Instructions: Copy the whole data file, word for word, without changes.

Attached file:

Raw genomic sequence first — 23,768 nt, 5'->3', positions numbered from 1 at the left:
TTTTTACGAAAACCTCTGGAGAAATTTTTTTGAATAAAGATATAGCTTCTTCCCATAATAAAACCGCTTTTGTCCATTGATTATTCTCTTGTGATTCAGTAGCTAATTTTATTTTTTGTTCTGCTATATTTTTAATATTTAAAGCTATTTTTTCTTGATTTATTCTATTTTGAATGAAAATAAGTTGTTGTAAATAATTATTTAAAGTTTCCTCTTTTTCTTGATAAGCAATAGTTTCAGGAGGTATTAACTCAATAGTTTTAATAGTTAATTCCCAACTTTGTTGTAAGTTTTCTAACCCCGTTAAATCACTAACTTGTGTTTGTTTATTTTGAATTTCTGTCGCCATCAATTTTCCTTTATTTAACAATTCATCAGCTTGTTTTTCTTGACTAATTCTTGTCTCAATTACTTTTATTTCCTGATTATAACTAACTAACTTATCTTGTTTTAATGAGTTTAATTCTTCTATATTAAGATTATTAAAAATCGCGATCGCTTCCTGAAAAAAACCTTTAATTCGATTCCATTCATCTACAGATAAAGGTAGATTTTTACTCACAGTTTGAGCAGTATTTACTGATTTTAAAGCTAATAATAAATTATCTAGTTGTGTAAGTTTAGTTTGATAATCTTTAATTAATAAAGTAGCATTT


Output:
Raw genomic sequence first — 23,768 nt, 5'->3', positions numbered from 1 at the left:
TTTTTACGAAAACCTCTGGAGAAATTTTTTTGAATAAAGATATAGCTTCTTCCCATAATAAAACCGCTTTTGTCCATTGATTATTCTCTTGTGATTCAGTAGCTAATTTTATTTTTTGTTCTGCTATATTTTTAATATTTAAAGCTATTTTTTCTTGATTTATTCTATTTTGAATGAAAATAAGTTGTTGTAAATAATTATTTAAAGTTTCCTCTTTTTCTTGATAAGCAATAGTTTCAGGAGGTATTAACTCAATAGTTTTAATAGTTAATTCCCAACTTTGTTGTAAGTTTTCTAACCCCGTTAAATCACTAACTTGTGTTTGTTTATTTTGAATTTCTGTCGCCATCAATTTTCCTTTATTTAACAATTCATCAGCTTGTTTTTCTTGACTAATTCTTGTCTCAATTACTTTTATTTCCTGATTATAACTAACTAACTTATCTTGTTTTAATGAGTTTAATTCTTCTATATTAAGATTATTAAAAATCGCGATCGCTTCCTGAAAAAAACCTTTAATTCGATTCCATTCATCTACAGATAAAGGTAGATTTTTACTCACAGTTTGAGCAGTATTTACTGATTTTAAAGCTAATAATAAATTATCTAGTTGTGTAAGTTTAGTTTGATAATCTTTAATTAATAAAGTAGCATTT